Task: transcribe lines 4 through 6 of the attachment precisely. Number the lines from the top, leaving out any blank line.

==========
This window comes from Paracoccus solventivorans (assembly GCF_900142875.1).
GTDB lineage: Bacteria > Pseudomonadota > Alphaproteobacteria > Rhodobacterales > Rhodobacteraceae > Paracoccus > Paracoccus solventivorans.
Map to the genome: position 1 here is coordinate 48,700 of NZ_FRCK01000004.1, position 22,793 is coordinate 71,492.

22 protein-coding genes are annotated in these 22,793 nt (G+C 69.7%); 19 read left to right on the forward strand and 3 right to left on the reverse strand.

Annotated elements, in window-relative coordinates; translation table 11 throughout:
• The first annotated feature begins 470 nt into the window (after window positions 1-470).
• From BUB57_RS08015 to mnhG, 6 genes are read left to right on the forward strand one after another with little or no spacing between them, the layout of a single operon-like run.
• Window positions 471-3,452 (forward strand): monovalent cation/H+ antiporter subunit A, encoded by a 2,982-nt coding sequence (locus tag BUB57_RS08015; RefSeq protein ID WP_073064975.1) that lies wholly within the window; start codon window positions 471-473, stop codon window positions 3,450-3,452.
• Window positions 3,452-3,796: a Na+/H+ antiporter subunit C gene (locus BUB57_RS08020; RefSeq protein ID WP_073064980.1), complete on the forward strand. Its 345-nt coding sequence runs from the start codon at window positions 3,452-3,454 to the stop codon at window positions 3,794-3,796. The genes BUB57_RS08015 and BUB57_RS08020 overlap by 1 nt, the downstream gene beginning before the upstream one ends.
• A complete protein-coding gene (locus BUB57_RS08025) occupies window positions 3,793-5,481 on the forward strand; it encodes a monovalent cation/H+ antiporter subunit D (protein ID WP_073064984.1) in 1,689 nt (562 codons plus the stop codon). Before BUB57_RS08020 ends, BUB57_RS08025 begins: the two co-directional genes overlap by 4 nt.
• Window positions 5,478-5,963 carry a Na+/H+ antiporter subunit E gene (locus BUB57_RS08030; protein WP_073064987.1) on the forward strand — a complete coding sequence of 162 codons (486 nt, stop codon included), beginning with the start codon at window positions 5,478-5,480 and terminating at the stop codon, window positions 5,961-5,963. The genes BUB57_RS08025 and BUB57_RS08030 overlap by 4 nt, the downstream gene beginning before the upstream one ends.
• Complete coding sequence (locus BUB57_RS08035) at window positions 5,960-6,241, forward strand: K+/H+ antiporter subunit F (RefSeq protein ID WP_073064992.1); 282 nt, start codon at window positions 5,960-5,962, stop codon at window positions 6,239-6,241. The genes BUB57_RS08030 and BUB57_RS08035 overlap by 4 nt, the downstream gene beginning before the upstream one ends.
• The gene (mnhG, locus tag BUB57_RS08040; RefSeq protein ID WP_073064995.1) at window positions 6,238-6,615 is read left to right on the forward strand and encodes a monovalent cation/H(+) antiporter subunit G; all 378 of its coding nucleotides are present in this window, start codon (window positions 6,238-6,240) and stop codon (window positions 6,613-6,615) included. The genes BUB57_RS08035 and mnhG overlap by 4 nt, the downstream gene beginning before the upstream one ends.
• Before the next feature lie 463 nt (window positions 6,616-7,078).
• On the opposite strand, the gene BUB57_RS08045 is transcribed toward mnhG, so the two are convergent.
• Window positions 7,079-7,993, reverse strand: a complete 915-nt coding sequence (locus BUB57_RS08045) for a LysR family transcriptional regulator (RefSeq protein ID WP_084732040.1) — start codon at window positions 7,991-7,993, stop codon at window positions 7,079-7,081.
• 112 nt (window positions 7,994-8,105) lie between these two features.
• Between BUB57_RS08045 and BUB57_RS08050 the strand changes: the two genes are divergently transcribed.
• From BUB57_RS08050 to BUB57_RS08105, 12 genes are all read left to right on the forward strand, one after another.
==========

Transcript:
22 protein-coding genes are annotated in these 22,793 nt (G+C 69.7%); 19 read left to right on the forward strand and 3 right to left on the reverse strand.

Annotated elements, in window-relative coordinates; translation table 11 throughout:
• The first annotated feature begins 470 nt into the window (after window positions 1-470).